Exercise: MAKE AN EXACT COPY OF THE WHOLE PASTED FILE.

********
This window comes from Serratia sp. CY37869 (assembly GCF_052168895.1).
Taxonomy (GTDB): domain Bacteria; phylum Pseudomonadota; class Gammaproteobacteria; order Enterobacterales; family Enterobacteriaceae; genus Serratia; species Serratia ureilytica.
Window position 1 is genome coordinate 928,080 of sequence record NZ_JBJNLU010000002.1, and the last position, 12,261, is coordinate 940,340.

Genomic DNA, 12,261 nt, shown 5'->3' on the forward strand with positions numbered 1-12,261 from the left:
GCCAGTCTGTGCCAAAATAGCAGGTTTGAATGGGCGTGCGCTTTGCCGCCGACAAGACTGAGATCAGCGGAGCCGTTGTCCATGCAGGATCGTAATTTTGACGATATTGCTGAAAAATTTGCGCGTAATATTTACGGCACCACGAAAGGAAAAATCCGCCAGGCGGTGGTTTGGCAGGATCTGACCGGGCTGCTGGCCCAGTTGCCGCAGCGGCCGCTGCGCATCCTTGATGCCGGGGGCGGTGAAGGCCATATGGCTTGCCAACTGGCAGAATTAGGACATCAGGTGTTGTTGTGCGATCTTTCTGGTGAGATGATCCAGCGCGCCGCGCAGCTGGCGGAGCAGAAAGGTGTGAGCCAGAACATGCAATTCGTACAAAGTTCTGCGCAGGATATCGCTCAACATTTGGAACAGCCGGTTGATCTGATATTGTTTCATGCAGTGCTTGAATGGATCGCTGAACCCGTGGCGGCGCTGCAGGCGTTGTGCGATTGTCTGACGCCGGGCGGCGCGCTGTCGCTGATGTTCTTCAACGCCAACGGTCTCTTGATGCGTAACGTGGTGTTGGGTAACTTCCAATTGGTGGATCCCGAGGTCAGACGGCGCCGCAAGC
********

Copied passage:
This window comes from Serratia sp. CY37869 (assembly GCF_052168895.1).
Taxonomy (GTDB): domain Bacteria; phylum Pseudomonadota; class Gammaproteobacteria; order Enterobacterales; family Enterobacteriaceae; genus Serratia; species Serratia ureilytica.
Window position 1 is genome coordinate 928,080 of sequence record NZ_JBJNLU010000002.1, and the last position, 12,261, is coordinate 940,340.

Genomic DNA, 12,261 nt, shown 5'->3' on the forward strand with positions numbered 1-12,261 from the left:
GCCAGTCTGTGCCAAAATAGCAGGTTTGAATGGGCGTGCGCTTTGCCGCCGACAAGACTGAGATCAGCGGAGCCGTTGTCCATGCAGGATCGTAATTTTGACGATATTGCTGAAAAATTTGCGCGTAATATTTACGGCACCACGAAAGGAAAAATCCGCCAGGCGGTGGTTTGGCAGGATCTGACCGGGCTGCTGGCCCAGTTGCCGCAGCGGCCGCTGCGCATCCTTGATGCCGGGGGCGGTGAAGGCCATATGGCTTGCCAACTGGCAGAATTAGGACATCAGGTGTTGTTGTGCGATCTTTCTGGTGAGATGATCCAGCGCGCCGCGCAGCTGGCGGAGCAGAAAGGTGTGAGCCAGAACATGCAATTCGTACAAAGTTCTGCGCAGGATATCGCTCAACATTTGGAACAGCCGGTTGATCTGATATTGTTTCATGCAGTGCTTGAATGGATCGCTGAACCCGTGGCGGCGCTGCAGGCGTTGTGCGATTGTCTGACGCCGGGCGGCGCGCTGTCGCTGATGTTCTTCAACGCCAACGGTCTCTTGATGCGTAACGTGGTGTTGGGTAACTTCCAATTGGTGGATCCCGAGGTCAGACGGCGCCGCAAGC